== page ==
We will study automatic continuity and universal minimal flows for topological groups acting on geometric objects. First, we focus on rigidity of group topologies, motivated by a question due to Rosendal on the existence of a locally compact infinite group with the automatic continuity property. We want to study this question for Burger–Mozes groups. Furthermore, motivated by a question of Evans–Hubička–Nešetřil, we want to understand when universal minimal flows of kaleidoscopic groups are metrisable. Our methods will involve interactions between group theory, topological dynamics and Ramsey theory.

$\bullet$ Thomas Nikolaus: CRC 1442: Geometry: Deformation and Rigidity - C02: Homological algebra for stable ∞-categories (2020-2024)
The goal of this project is to study the emerging area of homological algebra for stable infinity-categories. Concretely the major objective of this project is to study non-commutative motives as introduced by Blumberg–Gepner–Tabuada and the homotopy theory of chain complexes of stable infinity-categories that will be developed as part of the project, following up on pioneering work of Dyckerhoff. Moreover, we will explore the notion of a stable (infinity,infinity)-category and the corresponding higher version of spectra, which will besides its general importance also be relevant in setting up a rigid higher version of Quinn’s Ad-theories.

$\bullet$ Martin Bays, Katrin Tent, Franziska Jahnke, Martin Hils: Geometric and Combinatorial Configurations in Model Theory (2020-2022)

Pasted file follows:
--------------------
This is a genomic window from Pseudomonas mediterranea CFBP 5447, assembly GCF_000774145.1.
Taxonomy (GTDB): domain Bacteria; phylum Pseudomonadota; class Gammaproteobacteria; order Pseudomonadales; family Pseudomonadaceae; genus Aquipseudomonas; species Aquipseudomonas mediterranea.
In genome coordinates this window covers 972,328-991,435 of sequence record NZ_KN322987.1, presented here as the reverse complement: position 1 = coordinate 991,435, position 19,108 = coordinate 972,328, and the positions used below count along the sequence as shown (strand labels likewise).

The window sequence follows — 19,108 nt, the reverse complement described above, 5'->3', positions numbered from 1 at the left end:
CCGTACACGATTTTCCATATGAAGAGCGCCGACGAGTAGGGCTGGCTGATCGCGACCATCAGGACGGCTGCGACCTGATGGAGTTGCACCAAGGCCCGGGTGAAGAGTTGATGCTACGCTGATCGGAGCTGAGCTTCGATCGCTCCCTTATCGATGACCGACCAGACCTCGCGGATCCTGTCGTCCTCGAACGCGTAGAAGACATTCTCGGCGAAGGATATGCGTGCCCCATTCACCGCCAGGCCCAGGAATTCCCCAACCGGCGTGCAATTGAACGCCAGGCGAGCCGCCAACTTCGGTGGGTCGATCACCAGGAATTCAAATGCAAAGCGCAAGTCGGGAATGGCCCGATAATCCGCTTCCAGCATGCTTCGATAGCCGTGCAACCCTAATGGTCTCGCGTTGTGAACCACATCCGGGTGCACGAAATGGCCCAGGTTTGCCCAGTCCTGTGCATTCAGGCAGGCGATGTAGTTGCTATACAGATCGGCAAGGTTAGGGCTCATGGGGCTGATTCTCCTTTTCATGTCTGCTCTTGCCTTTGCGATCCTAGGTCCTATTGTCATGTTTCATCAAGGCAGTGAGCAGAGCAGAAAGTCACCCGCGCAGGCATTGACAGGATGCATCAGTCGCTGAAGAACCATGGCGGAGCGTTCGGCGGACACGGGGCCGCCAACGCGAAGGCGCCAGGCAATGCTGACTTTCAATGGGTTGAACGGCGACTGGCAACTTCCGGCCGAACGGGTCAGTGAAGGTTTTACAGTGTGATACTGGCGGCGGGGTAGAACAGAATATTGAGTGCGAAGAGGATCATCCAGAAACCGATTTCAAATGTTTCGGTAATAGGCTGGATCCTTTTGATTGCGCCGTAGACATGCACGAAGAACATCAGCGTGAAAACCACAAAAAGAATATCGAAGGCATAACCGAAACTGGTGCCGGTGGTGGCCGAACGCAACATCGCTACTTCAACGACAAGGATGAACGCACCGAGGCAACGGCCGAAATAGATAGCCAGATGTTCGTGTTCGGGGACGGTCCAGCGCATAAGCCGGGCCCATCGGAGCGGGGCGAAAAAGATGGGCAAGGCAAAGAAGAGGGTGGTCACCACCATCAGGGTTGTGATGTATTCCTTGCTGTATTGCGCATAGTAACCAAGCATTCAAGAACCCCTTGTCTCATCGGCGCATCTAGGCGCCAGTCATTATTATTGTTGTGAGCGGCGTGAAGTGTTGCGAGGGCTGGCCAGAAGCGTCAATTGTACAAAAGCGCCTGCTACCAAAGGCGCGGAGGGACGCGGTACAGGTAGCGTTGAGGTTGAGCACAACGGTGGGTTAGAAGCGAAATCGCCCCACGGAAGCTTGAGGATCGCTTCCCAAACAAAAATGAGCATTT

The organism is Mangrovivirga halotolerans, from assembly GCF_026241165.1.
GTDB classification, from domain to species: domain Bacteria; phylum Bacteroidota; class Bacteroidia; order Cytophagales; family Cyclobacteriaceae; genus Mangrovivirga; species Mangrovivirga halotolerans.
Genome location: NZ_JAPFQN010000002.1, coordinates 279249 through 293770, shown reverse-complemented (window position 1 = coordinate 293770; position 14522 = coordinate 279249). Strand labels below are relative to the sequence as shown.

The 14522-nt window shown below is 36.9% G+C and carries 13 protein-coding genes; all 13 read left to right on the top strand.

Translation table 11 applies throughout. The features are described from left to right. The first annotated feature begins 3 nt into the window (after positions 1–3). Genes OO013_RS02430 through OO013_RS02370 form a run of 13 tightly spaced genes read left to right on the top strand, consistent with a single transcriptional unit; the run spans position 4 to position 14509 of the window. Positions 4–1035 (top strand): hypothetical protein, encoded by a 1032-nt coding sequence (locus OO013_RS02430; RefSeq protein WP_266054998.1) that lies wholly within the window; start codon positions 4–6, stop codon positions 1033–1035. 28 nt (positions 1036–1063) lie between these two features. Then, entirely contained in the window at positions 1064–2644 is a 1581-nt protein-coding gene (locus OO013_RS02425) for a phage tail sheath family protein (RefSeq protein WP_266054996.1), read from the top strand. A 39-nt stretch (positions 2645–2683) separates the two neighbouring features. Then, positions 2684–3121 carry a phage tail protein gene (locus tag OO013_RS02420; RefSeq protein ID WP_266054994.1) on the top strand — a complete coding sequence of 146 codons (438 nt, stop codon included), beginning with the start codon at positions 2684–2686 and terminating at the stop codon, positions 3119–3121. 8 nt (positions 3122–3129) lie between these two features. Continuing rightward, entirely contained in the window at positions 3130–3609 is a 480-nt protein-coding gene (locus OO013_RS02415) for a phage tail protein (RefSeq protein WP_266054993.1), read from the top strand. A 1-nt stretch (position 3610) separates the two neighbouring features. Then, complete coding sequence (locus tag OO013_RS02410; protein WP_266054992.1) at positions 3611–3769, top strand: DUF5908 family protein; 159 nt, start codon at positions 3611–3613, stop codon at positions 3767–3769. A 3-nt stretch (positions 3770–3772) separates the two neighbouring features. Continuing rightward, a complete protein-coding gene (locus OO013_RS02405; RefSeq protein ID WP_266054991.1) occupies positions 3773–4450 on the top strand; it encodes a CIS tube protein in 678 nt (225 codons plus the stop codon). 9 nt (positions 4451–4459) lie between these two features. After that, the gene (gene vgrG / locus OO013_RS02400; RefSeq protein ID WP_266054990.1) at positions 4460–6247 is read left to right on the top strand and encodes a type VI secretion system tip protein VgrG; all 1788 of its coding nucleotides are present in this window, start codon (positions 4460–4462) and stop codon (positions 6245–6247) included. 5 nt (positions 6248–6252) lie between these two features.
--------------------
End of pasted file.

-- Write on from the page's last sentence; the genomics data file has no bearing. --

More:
Model theory studies structures from the point of view of first-order logic. It isolates combinatorial properties of definable sets and uses these to obtain algebraic consequences. A key example is the group configuration theorem, a powerful tool in geometric stability used, e.g., to prove the trichotomy for Zariski geometries and in recent applications to combinatorics. Valued fields are an example of the confluence of stability theory and algebraic model theory. While Robinson studied algebraically closed valued fields already in 1959, the tools from geometric stability were only made available in this context in work of Haskell-Hrushovski-Macpherson, brought to bear in Hrushovski-Loeser's approach to non-archimedean geometry. In the project, we aim to strengthen the recent relations between model theory and combinatorics, develop the model theory of valued fields using tools from geometric stability and carry out an abstract study of the configurations which are a fundamental tool in these two areas.